Does the invasion of Ukraine usher in a new world order?

The Russian invasion of Ukraine into Ukraine was a wake-up call for liberalism advocates.

It challenged certain accepted ideas and revealed the fragility of the liberal international order. Since the fall of the Iron Curtain in 1989, one could have had the illusion of a world order guided by simple economic motives, free from wars and military rivalries between major powers.

An order in which economic gain and mutual protection were guaranteed by law, the self-determination of peoples and the peaceful resolution of conflicts. International trade, cross-border investment, the creation of global value chains, and ever broader free trade agreements, were certainly motivated by a quest for individual and collective prosperity. However, they also had to have the effect of creating interdependencies, thus preventing or mitigating conflict, and promoting the spread of Western values.

This complex interdependence was to act as a stabilizing force in international relations, as economic growth and state security were inextricably linked. In such an international order, one might think that violence is controlled, wars between states are rare and that the invasion of one state by another is of little significance.

However, Russia’s invasion of Ukraine, as if through a tectonic shift, is bringing to light the new deal in international relations. It is the largest conventional military attack since World War II, and it is the greatest challenge to the liberal order that has governed international relations since the collapse of the Soviet Union.

Professors at the Faculty of Social Sciences of the Université Laval, and both members of the École Supérieure d’Études Internationales, our research focuses on the strategic dimension of international relations and the political aspects of economic development.

The False Promises of Liberalism

However, this invasion is not the first sign of the difficulties facing the liberal international order.

The trade war between China and the United States, the growing paralysis of international organizations such as the WTO, the populism that undermines the proper functioning of international institutions and the significant growth of defense budgets in many countries remind us that mistrust, even violence, of interstate relations did not suddenly reappear with the war in Ukraine.

These unfortunate trends remind us that the impact of liberalism’s globalization has not made everyone happy.

This order, however, was accompanied by a story from the West, based on the benefits of liberalism in economic, social, political and cultural fields. In fact, our generation, educated after the fall of the Berlin Wall and the Iron Curtain, finds it difficult to think outside the liberal framework, to envision a society based on different organizing principles.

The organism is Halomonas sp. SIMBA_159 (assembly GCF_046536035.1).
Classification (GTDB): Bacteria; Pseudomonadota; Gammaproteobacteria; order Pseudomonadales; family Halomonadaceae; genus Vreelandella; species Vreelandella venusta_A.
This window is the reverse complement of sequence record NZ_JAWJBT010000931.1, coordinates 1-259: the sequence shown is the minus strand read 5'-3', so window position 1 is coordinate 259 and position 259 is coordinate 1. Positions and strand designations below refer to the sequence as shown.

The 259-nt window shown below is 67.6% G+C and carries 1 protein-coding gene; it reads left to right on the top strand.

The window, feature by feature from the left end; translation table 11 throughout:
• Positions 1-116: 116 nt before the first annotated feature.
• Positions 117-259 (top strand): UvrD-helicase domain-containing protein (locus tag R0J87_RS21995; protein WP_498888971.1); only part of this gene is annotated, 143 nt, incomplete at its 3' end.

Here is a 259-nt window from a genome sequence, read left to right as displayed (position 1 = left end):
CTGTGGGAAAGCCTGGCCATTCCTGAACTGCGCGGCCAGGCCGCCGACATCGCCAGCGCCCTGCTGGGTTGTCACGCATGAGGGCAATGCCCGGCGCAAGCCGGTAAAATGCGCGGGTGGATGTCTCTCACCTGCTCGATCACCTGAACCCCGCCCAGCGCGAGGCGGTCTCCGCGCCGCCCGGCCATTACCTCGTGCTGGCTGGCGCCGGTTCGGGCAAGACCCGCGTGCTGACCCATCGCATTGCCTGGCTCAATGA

Economic liberalism, which rests on the idea that demand should be the ultimate arbiter of useful innovations, is probably the system of organization of production that has made it most possible to improve human health, education and the satisfaction of our material needs. to improve. Political liberalism for its part, by subjecting our leaders to the regular sanction of votes and power changes, would oblige them to make decisions in the best interests of the greatest number, to avoid being trapped by major economic interests. Finally, cultural liberalism relied on natural selection in the large market of ideas, greatly increased with the advent of social networks.

The increase in financial crises in developing countries in the 1990s testifies to the dangers of too rapid liberalization. Democracy too often sacrifices to the economic interests of the richest, perhaps because of the socialization of our political and economic elites in the same schools, perhaps because it is the same individuals who successively occupy decision-making positions in the public and private sectors, perhaps because of the private financing of election campaigns.

Likewise, we gradually realized that the debate about ideas was never completely free from bias. For example, we knew that social media’s operating rules were open to manipulation, by big brands, by ‘influencers’, by ‘troll factories’, and even by certain political candidates in Western democracies.

Critics of the liberal order also come from outside. Certain radical ideologies, threatened by the success of the liberal ideology, have thus mobilized and used the methods of terrorism and political repression to combat it. It is sadly ironic to note that the sources of this criticism leave no doubt and are incapable of any self-criticism.

The end of the liberal order is not inevitable

Apart from this criticism and the invasion of Ukraine, the difficulties facing the liberal order have the same cause: changes in the distribution of power in the international system.

On the one hand, US power has reduced the number of interstate wars over the past 30 years. On the other hand, it is hard not to see in the 2003 invasion of Iraq a demonstration that this American power remained mainly at the service of the pursuit of its material interests.